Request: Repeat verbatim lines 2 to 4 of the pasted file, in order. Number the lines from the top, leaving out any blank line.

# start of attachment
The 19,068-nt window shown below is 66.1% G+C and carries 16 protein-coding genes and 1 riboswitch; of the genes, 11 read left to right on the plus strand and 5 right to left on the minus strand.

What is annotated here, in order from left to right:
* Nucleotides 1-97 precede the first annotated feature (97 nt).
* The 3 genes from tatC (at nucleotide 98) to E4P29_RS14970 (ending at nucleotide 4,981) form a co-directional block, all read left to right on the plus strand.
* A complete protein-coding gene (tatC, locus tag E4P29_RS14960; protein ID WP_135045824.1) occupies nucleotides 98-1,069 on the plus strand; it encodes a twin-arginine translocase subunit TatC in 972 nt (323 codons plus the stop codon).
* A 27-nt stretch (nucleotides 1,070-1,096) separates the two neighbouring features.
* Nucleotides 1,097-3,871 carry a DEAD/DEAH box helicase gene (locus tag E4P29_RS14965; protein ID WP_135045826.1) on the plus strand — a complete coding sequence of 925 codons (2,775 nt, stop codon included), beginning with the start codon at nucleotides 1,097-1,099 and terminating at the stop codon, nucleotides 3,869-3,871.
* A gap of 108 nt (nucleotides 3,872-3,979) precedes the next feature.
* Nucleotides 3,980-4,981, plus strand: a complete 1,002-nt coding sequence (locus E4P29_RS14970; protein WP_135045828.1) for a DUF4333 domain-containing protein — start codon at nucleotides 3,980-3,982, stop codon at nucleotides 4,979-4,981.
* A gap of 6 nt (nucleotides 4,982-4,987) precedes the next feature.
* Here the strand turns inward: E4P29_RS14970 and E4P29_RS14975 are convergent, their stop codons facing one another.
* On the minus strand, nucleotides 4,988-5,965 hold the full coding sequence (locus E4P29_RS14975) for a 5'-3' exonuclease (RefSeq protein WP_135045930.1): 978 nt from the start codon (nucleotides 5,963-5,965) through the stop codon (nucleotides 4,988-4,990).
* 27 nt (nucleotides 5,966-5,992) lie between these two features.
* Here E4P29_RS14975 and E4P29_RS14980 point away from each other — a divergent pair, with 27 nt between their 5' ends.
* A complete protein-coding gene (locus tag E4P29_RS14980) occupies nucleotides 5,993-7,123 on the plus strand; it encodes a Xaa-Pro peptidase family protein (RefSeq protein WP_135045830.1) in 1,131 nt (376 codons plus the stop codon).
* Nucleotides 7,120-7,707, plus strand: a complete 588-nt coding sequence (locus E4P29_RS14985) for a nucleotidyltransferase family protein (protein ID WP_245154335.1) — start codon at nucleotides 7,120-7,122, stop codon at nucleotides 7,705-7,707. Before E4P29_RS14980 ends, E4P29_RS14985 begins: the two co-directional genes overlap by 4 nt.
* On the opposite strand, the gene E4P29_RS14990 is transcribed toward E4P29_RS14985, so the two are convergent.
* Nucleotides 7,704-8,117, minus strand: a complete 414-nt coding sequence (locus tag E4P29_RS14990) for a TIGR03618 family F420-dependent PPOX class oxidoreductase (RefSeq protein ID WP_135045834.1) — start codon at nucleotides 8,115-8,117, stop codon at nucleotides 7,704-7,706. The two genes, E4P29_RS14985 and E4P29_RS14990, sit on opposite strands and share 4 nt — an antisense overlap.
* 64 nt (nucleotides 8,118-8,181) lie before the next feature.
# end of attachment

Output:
What is annotated here, in order from left to right:
* Nucleotides 1-97 precede the first annotated feature (97 nt).
* The 3 genes from tatC (at nucleotide 98) to E4P29_RS14970 (ending at nucleotide 4,981) form a co-directional block, all read left to right on the plus strand.